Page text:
VRC3 is actually pretty appealing to that end: it's basically UNROM, without bus conflicts, with WRAM and an cycle counting IRQ.
tokumaru wrote:As I see it, the only real advantage the MMC1 has over the discrete logic mappers is WRAM. Yes, we had a few proposed solutions on how to implement WRAM with discrete components, but we never got a final word on it AFAIK, and I also believe that battery backed WRAM is subject to corruption without any sort of protection mechanism.
I am confident that the NAND4 circuit (as used by Family BASIC!) plus the single-PNP 6264 RAM disable, and using two schottky diodes and two resistors as power switchover will work well.

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bog7
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Re: Some basic hardware questions.

Post by bog7 » Wed Jun 19, 2013 1:12 am

Image

I've got a lot to learn.
Thanks for those links for buying components, qbradq.

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Re: Some basic hardware questions.

Post by tepples » Wed Jun 19, 2013 5:31 am

tokumaru wrote:
rainwarrior wrote:If you only need the IRQ, MMC1 just as good
What? Is there a version of the MMC1 I'm not aware of?
If you only need one IRQ, you can set up a DPCM Split.
Another annoying part of MMC1 registers is detecting and recovering from interrupted mapper writes when the interrupt handler also has to perform bankswitches.
Then don't make the NMI or IRQ handler depend on anything not in the fixed bank. The only thing I can see that would require that is running a music engine in the NMI handler while the main game is in a lag frame.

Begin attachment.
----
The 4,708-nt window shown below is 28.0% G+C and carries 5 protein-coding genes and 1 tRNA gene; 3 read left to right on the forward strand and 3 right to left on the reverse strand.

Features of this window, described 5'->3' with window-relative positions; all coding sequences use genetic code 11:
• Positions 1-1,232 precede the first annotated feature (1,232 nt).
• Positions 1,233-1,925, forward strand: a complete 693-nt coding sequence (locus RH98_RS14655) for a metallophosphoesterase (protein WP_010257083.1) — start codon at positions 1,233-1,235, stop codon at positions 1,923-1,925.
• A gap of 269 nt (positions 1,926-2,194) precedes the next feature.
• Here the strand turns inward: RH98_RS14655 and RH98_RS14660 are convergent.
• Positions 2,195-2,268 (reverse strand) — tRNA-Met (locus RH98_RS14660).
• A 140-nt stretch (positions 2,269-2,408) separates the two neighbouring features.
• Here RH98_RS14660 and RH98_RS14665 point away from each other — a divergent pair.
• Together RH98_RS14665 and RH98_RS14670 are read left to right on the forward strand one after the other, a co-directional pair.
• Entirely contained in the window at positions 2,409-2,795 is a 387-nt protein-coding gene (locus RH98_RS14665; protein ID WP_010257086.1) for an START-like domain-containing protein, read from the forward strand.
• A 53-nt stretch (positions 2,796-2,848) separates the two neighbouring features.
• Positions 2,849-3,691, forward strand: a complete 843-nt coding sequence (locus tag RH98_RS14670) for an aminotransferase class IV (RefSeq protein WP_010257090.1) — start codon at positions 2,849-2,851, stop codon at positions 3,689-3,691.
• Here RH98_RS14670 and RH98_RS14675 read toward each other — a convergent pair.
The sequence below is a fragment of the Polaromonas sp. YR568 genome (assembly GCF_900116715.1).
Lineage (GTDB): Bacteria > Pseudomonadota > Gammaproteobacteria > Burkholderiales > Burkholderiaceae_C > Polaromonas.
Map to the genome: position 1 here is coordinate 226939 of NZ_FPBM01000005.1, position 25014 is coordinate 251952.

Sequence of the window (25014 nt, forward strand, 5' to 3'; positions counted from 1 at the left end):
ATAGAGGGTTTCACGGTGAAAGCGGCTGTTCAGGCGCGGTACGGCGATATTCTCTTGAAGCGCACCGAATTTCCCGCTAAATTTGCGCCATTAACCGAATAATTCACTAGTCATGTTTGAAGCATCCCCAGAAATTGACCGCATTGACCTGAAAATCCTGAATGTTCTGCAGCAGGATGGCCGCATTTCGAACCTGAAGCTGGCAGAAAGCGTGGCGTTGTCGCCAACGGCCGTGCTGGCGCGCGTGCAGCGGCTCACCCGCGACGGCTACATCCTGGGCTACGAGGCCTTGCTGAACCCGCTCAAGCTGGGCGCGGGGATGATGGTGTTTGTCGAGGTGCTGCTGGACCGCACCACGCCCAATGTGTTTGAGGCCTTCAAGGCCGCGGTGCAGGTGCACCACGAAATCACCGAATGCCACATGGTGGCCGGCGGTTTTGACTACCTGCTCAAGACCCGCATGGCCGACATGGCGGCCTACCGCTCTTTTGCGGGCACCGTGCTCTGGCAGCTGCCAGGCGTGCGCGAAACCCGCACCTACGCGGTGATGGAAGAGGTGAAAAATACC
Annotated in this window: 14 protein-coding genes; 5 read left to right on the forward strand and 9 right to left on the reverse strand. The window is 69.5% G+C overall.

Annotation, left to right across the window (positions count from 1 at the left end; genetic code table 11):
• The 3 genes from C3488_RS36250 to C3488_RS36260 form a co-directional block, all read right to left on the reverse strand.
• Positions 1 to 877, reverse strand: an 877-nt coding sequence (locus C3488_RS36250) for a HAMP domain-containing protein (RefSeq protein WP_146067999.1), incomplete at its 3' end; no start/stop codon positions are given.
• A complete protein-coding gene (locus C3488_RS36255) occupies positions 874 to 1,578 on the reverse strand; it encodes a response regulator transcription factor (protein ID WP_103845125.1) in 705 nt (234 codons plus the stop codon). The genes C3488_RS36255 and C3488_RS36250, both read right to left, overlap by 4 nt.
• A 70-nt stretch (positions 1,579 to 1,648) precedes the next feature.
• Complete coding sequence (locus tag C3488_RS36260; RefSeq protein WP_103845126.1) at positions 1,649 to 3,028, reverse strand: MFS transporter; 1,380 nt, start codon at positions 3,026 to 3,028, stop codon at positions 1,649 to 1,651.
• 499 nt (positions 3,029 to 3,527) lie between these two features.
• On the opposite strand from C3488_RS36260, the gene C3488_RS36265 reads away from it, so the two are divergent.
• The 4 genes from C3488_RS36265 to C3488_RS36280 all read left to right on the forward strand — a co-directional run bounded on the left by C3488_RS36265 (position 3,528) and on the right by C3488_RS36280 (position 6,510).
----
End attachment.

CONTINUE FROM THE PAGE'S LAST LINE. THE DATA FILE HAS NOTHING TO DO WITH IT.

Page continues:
As I see it, the only real advantage the MMC1 has over the discrete logic mappers is WRAM.
That and switchable mirroring. Otherwise, every single SGROM game would have been UNROM/UOROM instead.

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qbradq
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Re: Some basic hardware questions.

Post by qbradq » Wed Jun 19, 2013 8:09 am

That's a real bummer that the MMC1 repro board is no longer available from RetroZone. I know it was not available the last time I tried to buy one, and I got a rather snarky reply to my email inquiry about it.

So with that in mind, MMC3 is now more available than MMC1, thanks to infiniteneslives :D

So I guess we've gone kind of off the topic with the discussion, but the links being provided should be great for the OP, especially the discrete logic WRAM circuits.

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rainwarrior
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Re: Some basic hardware questions.

Post by rainwarrior » Wed Jun 19, 2013 9:31 am

Lol, I dunno why I thought MMC1 had an IRQ. Yeah, the mirroring switch and possible WRAM are good features it has.